Sinfonietta Taps First New Conductor Since Founding
By Alexander Hough in Arts & Entertainment on Aug 4, 2010 6:40PM
Photo from the Chicago Sinfonietta's website
The Sinfonietta was created in 1987 explicitly to provide minorities with opportunities in classical music, a business that's traditionally been a white men's club. The Sinfonietta has been diligent about maintaining diversity - according to a 2007 survey, it's the most diverse professional orchestra - and applies that ethos throughout the organization, from the leadership to the musicians to the repertoire's composers. The Sinfonietta boasts some impressive numbers: minorities make up 55% of orchestra members, 56% of board members, and 42% of staff. To contrast, the Chicago Symphony Orchestra hired its first and so far only full-time black musician, trumpeter Tage Larsen, in 2002.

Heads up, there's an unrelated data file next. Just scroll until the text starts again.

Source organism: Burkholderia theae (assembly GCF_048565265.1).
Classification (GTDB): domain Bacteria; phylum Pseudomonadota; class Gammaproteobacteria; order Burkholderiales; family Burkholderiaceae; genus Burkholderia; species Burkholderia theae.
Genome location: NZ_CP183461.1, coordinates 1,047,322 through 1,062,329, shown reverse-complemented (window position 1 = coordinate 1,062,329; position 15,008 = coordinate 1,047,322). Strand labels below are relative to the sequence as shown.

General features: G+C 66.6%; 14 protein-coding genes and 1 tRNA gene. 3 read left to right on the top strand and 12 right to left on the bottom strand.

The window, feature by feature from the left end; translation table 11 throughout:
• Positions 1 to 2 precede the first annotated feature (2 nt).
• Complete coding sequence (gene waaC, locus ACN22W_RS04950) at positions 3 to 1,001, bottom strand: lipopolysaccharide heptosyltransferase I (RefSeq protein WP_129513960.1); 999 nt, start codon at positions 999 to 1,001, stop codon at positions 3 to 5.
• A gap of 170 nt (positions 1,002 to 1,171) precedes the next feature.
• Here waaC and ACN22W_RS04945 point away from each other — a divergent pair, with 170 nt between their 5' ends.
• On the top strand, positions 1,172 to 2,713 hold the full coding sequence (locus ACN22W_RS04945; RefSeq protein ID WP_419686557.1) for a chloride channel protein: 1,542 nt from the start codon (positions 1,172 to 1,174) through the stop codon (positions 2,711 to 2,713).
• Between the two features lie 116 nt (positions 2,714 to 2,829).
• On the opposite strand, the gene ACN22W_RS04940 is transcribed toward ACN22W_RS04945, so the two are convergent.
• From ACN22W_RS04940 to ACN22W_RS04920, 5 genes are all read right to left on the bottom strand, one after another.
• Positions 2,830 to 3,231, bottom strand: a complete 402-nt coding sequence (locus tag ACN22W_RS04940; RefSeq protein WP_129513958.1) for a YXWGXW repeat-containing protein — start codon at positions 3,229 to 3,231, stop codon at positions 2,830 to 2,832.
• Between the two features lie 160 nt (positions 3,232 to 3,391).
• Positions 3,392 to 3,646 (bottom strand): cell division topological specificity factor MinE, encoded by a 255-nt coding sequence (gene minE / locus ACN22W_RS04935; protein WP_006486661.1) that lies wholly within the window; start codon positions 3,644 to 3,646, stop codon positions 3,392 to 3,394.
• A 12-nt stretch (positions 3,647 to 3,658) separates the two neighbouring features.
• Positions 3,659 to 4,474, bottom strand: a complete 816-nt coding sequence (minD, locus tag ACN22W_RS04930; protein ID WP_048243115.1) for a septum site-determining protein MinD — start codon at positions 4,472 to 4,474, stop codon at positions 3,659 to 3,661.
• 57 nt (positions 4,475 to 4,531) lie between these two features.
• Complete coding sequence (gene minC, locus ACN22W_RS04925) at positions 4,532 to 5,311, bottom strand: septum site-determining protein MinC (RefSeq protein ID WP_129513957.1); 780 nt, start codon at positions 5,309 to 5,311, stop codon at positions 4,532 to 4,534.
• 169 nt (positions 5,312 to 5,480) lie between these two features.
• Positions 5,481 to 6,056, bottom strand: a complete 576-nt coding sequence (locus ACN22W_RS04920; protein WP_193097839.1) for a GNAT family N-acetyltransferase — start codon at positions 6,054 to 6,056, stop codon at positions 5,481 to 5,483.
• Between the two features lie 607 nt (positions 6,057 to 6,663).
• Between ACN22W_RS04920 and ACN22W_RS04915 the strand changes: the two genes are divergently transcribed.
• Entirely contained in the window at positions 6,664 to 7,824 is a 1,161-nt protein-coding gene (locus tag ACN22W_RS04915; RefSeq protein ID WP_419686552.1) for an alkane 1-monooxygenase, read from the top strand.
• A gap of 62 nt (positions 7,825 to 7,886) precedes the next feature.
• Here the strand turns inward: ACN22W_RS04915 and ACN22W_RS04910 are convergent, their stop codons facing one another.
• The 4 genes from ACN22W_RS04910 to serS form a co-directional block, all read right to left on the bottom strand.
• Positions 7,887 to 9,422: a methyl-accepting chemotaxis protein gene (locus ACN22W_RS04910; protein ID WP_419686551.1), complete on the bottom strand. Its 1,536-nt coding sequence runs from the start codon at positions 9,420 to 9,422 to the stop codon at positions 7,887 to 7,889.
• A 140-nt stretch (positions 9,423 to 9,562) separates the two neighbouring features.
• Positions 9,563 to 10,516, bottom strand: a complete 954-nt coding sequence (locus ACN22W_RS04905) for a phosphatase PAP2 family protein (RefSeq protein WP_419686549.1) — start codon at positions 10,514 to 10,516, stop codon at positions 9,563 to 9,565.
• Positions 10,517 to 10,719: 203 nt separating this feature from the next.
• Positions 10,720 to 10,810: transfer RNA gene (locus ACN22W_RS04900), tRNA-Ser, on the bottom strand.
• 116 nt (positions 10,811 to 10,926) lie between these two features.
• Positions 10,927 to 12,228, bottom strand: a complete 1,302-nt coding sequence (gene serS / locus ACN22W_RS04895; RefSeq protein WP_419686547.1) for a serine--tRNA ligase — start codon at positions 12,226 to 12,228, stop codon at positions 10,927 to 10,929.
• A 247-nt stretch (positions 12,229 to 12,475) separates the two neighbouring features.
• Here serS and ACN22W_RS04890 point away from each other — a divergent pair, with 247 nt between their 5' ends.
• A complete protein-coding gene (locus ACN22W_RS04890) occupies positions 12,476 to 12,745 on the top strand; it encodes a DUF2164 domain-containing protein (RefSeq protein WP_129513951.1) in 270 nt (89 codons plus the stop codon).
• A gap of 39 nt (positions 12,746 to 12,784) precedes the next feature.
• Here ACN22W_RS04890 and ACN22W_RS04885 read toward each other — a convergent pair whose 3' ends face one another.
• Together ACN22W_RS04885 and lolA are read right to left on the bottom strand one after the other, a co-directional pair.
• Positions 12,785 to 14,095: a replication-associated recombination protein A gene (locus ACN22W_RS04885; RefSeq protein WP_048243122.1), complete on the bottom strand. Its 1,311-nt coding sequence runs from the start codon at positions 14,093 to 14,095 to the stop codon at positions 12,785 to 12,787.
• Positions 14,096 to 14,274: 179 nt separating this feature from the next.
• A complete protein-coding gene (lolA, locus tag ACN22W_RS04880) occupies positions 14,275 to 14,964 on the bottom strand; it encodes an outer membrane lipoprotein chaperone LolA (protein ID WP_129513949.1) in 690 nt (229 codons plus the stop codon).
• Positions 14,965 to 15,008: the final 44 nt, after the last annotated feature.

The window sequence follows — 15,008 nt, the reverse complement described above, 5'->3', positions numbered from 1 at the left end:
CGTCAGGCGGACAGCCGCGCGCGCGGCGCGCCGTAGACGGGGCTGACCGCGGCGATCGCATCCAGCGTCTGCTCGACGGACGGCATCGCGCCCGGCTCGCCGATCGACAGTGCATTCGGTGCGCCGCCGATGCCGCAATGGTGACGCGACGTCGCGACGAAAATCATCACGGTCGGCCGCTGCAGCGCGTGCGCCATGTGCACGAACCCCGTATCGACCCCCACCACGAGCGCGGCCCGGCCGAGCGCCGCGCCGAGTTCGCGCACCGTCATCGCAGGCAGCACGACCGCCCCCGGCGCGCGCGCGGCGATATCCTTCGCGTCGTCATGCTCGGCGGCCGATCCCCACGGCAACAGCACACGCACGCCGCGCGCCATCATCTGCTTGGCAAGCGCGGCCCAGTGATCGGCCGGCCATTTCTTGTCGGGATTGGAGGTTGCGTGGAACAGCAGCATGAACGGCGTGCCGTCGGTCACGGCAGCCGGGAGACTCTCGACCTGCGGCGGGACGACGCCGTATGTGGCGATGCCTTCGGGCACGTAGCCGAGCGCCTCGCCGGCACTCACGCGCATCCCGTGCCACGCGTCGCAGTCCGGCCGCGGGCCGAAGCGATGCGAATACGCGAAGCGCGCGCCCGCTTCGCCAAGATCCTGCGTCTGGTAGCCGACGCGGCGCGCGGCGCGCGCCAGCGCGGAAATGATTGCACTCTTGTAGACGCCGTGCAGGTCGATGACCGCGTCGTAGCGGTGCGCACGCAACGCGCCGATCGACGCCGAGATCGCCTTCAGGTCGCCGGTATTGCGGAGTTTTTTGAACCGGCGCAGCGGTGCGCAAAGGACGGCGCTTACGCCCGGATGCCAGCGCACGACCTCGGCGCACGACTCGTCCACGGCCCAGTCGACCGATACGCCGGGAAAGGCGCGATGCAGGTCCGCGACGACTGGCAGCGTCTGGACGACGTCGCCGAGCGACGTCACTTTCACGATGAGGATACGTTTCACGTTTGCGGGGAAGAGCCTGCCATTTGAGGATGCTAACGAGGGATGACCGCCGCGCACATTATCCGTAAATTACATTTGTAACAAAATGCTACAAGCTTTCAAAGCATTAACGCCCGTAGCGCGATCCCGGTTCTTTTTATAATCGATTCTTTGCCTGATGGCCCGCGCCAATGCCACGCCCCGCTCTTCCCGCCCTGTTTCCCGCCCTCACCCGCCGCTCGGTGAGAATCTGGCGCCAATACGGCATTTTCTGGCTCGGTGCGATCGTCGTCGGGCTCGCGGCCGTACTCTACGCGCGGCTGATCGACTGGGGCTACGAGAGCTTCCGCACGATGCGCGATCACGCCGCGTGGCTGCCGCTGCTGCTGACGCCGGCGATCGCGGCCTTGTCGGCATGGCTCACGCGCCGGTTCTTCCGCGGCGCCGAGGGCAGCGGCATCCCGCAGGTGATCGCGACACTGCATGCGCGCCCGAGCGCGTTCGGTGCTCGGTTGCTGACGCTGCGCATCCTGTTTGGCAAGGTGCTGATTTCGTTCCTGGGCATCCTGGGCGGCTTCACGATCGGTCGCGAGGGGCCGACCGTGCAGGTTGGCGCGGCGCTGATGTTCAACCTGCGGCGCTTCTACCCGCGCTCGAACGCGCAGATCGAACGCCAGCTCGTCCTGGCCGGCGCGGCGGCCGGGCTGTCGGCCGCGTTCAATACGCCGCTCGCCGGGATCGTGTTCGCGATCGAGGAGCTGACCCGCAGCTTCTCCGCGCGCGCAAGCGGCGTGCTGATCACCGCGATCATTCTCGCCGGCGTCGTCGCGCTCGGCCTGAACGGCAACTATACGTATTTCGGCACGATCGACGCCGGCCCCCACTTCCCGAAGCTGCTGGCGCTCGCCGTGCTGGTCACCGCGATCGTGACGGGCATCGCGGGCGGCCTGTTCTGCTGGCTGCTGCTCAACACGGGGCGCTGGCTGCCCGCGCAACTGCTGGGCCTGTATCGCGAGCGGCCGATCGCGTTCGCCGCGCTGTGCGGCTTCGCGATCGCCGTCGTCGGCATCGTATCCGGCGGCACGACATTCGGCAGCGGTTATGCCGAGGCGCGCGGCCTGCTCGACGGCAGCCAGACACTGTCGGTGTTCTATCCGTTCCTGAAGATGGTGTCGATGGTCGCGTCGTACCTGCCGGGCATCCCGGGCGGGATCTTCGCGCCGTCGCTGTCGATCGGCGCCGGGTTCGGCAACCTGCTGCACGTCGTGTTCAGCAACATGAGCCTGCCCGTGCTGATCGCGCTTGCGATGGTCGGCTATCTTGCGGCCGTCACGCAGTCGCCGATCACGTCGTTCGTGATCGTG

Chen, born in Taiwan and a U.S. resident since 1989, is currently the assistant conductor of the Baltimore Symphony Orchestra (which also has a female music director, Marin Alsop) and prior to that held the same position with the Atlanta Symphony Orchestra. In 2005, she became the first woman to win the Malko International Conductors Competition. She begins a tenure as music director of the Memphis Symphony Orchestra this fall, a position she will hold concurrently with her job at the Sinfonietta.